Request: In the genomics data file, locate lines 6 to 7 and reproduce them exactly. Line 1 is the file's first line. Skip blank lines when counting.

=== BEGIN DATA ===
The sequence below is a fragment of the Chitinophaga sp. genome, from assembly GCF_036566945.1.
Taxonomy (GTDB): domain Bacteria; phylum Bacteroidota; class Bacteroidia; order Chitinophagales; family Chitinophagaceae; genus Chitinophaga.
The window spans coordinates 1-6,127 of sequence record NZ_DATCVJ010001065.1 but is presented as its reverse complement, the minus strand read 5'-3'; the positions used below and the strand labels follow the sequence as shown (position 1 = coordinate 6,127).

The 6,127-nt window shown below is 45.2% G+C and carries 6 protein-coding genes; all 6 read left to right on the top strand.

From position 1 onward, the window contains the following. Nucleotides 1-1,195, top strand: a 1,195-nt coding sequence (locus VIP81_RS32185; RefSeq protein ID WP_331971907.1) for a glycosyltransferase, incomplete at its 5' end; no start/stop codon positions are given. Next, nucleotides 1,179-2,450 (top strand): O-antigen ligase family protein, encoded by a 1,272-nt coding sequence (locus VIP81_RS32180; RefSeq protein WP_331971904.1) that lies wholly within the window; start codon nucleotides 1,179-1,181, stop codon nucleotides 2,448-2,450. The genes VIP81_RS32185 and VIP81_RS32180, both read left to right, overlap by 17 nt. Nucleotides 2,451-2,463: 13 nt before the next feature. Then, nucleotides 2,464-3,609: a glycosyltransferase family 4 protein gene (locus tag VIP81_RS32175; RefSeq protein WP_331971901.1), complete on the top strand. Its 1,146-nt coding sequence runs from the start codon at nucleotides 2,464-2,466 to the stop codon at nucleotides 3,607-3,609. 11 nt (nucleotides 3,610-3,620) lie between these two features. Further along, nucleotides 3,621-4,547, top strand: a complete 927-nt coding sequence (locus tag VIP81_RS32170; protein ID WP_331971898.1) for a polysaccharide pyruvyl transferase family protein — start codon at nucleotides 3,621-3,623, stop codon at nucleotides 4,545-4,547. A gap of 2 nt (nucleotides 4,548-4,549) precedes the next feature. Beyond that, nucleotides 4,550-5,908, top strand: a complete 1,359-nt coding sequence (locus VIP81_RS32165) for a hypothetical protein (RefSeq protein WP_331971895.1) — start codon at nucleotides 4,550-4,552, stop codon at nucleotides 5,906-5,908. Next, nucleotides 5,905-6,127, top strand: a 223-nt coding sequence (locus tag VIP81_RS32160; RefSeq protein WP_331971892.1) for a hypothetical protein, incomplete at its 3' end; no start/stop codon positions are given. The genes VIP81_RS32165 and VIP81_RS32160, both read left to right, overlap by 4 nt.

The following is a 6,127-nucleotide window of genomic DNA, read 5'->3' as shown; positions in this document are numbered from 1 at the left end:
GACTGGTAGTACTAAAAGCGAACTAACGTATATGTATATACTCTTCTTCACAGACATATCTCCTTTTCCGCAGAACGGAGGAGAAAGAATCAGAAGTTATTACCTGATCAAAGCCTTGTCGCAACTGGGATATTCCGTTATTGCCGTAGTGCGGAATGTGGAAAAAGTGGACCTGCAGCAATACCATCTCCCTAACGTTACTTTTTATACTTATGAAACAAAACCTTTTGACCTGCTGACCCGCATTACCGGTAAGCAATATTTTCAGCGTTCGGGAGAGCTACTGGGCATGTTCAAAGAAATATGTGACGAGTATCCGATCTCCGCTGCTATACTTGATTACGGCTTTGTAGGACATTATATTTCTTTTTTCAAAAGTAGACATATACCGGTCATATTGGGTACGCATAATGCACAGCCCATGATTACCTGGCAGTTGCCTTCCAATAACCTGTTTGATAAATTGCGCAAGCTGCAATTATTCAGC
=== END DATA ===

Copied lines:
The following is a 6,127-nucleotide window of genomic DNA, read 5'->3' as shown; positions in this document are numbered from 1 at the left end:
GACTGGTAGTACTAAAAGCGAACTAACGTATATGTATATACTCTTCTTCACAGACATATCTCCTTTTCCGCAGAACGGAGGAGAAAGAATCAGAAGTTATTACCTGATCAAAGCCTTGTCGCAACTGGGATATTCCGTTATTGCCGTAGTGCGGAATGTGGAAAAAGTGGACCTGCAGCAATACCATCTCCCTAACGTTACTTTTTATACTTATGAAACAAAACCTTTTGACCTGCTGACCCGCATTACCGGTAAGCAATATTTTCAGCGTTCGGGAGAGCTACTGGGCATGTTCAAAGAAATATGTGACGAGTATCCGATCTCCGCTGCTATACTTGATTACGGCTTTGTAGGACATTATATTTCTTTTTTCAAAAGTAGACATATACCGGTCATATTGGGTACGCATAATGCACAGCCCATGATTACCTGGCAGTTGCCTTCCAATAACCTGTTTGATAAATTGCGCAAGCTGCAATTATTCAGC